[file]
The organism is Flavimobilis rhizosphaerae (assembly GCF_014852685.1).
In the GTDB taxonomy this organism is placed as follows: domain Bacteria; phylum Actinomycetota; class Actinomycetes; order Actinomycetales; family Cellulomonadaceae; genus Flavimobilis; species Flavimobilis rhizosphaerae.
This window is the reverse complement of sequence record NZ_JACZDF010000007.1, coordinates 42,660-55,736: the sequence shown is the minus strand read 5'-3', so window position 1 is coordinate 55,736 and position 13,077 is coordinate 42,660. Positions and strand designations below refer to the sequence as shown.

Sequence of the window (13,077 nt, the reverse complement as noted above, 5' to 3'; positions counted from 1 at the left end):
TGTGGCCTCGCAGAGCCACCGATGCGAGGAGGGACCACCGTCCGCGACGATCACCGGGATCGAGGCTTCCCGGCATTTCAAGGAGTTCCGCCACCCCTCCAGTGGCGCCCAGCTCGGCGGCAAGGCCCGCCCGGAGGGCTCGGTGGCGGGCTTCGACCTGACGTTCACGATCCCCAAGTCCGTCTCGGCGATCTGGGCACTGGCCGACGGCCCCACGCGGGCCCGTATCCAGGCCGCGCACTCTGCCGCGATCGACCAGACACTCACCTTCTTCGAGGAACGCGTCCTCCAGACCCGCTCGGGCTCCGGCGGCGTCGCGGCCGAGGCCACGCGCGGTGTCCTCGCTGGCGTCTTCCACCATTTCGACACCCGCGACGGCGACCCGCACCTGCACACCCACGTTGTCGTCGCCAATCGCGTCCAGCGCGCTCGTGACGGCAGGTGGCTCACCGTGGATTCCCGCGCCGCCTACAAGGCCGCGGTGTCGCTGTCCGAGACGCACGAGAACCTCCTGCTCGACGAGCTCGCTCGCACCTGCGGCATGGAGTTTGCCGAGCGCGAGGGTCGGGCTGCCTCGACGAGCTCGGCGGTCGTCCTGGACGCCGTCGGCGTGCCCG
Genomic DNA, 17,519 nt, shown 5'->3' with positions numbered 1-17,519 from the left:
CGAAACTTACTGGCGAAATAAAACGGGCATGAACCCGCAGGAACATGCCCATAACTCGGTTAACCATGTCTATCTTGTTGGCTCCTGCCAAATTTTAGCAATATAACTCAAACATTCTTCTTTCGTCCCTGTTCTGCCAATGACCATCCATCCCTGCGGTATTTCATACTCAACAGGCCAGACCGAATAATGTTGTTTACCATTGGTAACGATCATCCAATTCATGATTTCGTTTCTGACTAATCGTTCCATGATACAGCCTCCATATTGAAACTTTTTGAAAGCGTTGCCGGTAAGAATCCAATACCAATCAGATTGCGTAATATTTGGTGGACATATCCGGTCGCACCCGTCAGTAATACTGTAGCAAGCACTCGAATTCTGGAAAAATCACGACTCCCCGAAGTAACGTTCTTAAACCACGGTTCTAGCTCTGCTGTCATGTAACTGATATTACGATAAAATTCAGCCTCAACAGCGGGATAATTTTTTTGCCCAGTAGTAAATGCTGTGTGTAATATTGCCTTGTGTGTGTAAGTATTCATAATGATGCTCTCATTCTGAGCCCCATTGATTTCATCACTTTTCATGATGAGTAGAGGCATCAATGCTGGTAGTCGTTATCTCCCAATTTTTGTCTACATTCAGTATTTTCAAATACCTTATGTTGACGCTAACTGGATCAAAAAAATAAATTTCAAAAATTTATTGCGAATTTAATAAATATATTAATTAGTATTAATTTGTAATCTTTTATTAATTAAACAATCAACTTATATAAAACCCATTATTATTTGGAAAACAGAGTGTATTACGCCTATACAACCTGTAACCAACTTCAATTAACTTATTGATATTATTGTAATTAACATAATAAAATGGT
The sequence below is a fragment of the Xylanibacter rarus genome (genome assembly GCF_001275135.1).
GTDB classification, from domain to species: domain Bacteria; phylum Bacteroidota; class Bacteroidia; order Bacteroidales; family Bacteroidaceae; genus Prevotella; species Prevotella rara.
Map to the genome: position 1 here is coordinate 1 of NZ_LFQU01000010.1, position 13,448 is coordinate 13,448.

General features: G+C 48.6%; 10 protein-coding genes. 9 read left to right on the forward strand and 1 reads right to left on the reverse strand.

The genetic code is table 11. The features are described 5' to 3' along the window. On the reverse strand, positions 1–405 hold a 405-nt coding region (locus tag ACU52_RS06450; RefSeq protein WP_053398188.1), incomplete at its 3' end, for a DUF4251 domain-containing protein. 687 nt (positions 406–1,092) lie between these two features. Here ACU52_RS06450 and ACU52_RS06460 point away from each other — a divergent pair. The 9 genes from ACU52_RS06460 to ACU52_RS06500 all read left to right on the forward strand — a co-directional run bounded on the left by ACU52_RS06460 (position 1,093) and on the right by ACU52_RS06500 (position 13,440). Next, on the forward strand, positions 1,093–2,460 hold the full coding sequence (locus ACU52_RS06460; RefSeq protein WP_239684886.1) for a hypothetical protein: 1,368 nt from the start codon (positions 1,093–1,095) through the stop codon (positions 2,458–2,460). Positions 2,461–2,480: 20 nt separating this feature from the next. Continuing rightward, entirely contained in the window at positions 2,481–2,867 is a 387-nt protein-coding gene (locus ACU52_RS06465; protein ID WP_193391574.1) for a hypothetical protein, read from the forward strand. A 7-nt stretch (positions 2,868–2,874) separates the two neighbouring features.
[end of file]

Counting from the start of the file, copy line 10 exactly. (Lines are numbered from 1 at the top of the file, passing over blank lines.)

Map to the genome: position 1 here is coordinate 1 of NZ_LFQU01000010.1, position 13,448 is coordinate 13,448.